Anger and disbelief as council staff concrete over Laughtacallow Quay

A family-owned concrete firm will create 20 new jobs
A family-owned concrete firm will create 20 new jobs
Locals Cecilia Kelliher, Jolynn Mull, Nell Kelliher (back from left) Noreen O'Dowd, Pat Lavery, Renee Kelliher and Nigel Baldock at Laughtacallow Pier. Photo: Michelle Cooper Galvin

Kevin Hughes

A STONE quay on scenic Castlemaine Estuary near Keel has been concreted over by Kerry County Council despite angry objections from local residents.

Laughtacallow Quay can be seen from the Keel Loop Walk and residents have revealed how they were reduced to tears when they saw the work carried out by the council late last week.

Forming Laughtacallow Quay Action Group, they say they're "angry, disappointed and devastated" at what they have termed a "blight" on the local beauty spot, claiming that the council has breached planning requirements and recklessly wasted taxpayers' money in the process.

"The Laughtacallow area is a Special Area of Conservation and all works in the area are subject to stringent planning procedures," group spokesperson Cecilia Kelliher stated.

"A local landowner was informed that, under the SAC, he would require planning permission or exemption to put a fence in the same area, so how can Kerry County Council do work of this magnitude without planning or exemption," she queried.

The group says it had the same fears last summer when similar works were proposed and, in July 2012, a petition was handed to Senior Executive Engineer Eamon Scanlon asking for the repair and restoration of the quay and objecting to it being concreted over. "At that stage we were told the quay would not be concreted over," Ms Kelliher continued.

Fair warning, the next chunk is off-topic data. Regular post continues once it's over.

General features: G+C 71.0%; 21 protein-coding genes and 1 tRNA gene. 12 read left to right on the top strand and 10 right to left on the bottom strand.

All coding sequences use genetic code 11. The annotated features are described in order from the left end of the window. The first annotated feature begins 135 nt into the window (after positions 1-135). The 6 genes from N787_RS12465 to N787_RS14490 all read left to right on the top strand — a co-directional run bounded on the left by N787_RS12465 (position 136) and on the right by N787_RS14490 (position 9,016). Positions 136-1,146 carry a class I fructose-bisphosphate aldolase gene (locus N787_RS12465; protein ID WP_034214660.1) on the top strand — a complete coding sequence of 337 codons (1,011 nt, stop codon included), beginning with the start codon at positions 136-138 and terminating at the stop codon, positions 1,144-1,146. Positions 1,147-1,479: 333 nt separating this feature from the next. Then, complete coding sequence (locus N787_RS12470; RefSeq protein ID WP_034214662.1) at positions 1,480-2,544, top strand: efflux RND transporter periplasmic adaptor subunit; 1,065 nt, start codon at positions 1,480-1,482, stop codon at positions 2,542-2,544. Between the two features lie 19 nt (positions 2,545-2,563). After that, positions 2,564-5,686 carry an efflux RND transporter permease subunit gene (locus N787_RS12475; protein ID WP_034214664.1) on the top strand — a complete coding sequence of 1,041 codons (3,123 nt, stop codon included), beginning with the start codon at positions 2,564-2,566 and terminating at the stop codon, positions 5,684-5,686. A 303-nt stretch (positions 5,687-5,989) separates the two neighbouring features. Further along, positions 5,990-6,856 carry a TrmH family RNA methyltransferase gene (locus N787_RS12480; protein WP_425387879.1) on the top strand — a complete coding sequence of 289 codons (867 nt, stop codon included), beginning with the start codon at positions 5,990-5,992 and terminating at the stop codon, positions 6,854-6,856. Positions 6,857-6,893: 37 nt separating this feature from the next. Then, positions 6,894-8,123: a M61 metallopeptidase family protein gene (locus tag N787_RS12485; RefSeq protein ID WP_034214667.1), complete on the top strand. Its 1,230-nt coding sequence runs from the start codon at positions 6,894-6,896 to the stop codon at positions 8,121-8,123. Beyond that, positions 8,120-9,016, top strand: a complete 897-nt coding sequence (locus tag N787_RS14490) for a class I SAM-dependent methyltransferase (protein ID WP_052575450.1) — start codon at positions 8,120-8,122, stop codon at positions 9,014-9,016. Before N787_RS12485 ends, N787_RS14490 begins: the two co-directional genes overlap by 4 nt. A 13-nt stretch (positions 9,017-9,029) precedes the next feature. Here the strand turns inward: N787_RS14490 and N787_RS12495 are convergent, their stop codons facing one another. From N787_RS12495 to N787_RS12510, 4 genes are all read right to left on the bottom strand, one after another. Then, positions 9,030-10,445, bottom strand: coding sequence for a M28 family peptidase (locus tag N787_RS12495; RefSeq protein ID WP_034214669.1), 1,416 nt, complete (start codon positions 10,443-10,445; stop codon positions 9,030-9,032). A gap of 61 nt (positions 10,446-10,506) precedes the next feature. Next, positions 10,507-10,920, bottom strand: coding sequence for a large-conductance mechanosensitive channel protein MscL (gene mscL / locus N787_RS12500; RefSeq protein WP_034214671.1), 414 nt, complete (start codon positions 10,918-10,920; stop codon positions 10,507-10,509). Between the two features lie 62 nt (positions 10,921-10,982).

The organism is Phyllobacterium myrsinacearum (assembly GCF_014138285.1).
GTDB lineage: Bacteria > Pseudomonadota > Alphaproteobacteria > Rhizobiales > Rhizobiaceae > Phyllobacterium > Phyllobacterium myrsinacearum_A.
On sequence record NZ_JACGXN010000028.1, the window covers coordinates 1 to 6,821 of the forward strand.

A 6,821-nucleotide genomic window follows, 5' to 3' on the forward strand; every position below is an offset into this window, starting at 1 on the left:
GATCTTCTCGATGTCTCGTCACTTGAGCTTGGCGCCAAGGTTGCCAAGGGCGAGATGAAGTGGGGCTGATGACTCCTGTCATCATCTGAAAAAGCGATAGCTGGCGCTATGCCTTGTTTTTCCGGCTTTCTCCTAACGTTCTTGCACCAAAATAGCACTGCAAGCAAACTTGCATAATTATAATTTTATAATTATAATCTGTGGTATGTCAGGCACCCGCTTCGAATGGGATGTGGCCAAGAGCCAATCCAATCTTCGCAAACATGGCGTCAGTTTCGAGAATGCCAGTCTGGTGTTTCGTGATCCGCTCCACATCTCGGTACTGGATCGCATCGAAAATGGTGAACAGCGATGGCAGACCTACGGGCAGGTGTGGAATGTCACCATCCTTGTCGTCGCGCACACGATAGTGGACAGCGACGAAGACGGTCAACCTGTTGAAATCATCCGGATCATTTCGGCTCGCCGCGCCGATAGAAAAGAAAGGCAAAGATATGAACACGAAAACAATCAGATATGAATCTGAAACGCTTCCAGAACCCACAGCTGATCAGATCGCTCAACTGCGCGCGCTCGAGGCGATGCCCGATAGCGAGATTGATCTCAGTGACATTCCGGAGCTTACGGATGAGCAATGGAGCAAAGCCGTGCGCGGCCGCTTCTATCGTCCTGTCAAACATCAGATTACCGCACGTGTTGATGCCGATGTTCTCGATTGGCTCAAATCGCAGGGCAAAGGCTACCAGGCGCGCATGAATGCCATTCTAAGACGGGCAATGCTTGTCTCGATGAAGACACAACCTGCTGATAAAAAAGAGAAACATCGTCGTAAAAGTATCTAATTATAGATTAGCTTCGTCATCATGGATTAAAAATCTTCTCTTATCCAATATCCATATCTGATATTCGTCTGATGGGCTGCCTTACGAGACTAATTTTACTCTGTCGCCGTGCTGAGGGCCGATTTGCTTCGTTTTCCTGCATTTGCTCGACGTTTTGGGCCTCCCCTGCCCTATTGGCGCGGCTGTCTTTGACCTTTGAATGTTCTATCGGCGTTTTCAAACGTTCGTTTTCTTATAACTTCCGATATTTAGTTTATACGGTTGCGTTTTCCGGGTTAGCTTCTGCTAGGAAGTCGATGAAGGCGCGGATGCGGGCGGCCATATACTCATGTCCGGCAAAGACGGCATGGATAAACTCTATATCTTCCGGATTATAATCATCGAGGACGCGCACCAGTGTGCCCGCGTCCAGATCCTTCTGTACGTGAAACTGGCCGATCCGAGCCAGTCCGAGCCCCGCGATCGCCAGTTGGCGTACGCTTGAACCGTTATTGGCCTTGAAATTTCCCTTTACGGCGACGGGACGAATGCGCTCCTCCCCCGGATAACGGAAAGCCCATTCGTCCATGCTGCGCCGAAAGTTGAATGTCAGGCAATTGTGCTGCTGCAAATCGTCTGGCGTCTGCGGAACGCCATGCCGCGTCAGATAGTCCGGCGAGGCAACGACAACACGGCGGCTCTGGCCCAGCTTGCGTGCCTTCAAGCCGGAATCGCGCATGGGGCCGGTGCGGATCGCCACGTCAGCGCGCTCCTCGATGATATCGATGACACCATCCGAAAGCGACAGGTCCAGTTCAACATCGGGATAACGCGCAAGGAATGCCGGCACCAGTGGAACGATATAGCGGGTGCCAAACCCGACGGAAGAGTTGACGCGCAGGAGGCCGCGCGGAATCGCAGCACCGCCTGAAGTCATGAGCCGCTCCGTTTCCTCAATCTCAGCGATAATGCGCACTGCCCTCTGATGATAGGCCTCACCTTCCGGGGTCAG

A spokesperson for the council, meanwhile, revealed they had received a request from a local angling group to make improvements to the ferry ramp so it could be used for launching and landing boats.

"An objection was raised in relation to this on heritage grounds," the spokesperson stated, adding that a "temporary" solution has resulted in order to retain the heritage aspect.

"We have put in a temporary surface on the ramp, consisting of a thin layer of temporary concrete over a thick layer of plastic. This does two things: Firstly it protects what's underneath the plastic and secondly it will allow for easier removal of the concrete."

The council says it did not require planning permission to carry out the works as they are a temporary measure, while the Department of Arts, Heritage and The Gaeltacht has stated that officials from the NPWS had met with a council engineer prior to works commencing.

"The NPWS was satisfied that the works would have no impact on the qualifying interest for the SAC and so raised no objections to the works proceeding," a department spokesperson told The Kerryman.

The answers, though, haven't satisfied the local group which says that the work is not a thin layer but a "concrete mass" and has issued a new petition demanding the immediate removal of the concrete.

Funded by the Dept of the Marine, the job was carried out by KCC staff and cost between €6,000 and €7,000.


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